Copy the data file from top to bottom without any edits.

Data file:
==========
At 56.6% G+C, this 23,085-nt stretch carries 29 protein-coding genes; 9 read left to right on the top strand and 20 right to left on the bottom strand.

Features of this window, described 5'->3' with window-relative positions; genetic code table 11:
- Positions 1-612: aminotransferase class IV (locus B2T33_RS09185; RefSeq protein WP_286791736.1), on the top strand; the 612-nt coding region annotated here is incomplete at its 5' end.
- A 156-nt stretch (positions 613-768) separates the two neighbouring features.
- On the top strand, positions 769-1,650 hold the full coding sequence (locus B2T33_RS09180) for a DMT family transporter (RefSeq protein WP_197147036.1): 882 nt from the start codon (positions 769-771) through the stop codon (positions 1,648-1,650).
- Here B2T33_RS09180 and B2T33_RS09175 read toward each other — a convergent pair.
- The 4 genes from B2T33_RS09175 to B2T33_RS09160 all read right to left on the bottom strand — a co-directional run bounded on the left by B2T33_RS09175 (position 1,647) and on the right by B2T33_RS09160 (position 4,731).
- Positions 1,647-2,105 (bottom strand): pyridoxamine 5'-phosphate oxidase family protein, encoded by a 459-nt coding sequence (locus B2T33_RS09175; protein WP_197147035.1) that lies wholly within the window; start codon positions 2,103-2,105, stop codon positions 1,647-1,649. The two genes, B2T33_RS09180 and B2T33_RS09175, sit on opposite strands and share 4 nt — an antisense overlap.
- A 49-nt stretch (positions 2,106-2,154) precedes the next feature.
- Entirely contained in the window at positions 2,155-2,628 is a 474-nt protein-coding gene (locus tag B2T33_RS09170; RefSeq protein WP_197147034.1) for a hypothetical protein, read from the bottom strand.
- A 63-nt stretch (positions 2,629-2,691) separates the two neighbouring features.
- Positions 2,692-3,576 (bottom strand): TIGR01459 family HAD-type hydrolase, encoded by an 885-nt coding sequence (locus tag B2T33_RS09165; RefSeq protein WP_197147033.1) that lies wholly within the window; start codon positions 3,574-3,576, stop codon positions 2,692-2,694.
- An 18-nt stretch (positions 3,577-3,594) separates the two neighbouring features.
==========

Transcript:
At 56.6% G+C, this 23,085-nt stretch carries 29 protein-coding genes; 9 read left to right on the top strand and 20 right to left on the bottom strand.

Features of this window, described 5'->3' with window-relative positions; genetic code table 11:
- Positions 1-612: aminotransferase class IV (locus B2T33_RS09185; RefSeq protein WP_286791736.1), on the top strand; the 612-nt coding region annotated here is incomplete at its 5' end.
- A 156-nt stretch (positions 613-768) separates the two neighbouring features.
- On the top strand, positions 769-1,650 hold the full coding sequence (locus B2T33_RS09180) for a DMT family transporter (RefSeq protein WP_197147036.1): 882 nt from the start codon (positions 769-771) through the stop codon (positions 1,648-1,650).
- Here B2T33_RS09180 and B2T33_RS09175 read toward each other — a convergent pair.
- The 4 genes from B2T33_RS09175 to B2T33_RS09160 all read right to left on the bottom strand — a co-directional run bounded on the left by B2T33_RS09175 (position 1,647) and on the right by B2T33_RS09160 (position 4,731).
- Positions 1,647-2,105 (bottom strand): pyridoxamine 5'-phosphate oxidase family protein, encoded by a 459-nt coding sequence (locus B2T33_RS09175; protein WP_197147035.1) that lies wholly within the window; start codon positions 2,103-2,105, stop codon positions 1,647-1,649. The two genes, B2T33_RS09180 and B2T33_RS09175, sit on opposite strands and share 4 nt — an antisense overlap.
- A 49-nt stretch (positions 2,106-2,154) precedes the next feature.
- Entirely contained in the window at positions 2,155-2,628 is a 474-nt protein-coding gene (locus tag B2T33_RS09170; RefSeq protein WP_197147034.1) for a hypothetical protein, read from the bottom strand.
- A 63-nt stretch (positions 2,629-2,691) separates the two neighbouring features.
- Positions 2,692-3,576 (bottom strand): TIGR01459 family HAD-type hydrolase, encoded by an 885-nt coding sequence (locus tag B2T33_RS09165; RefSeq protein WP_197147033.1) that lies wholly within the window; start codon positions 3,574-3,576, stop codon positions 2,692-2,694.
- An 18-nt stretch (positions 3,577-3,594) separates the two neighbouring features.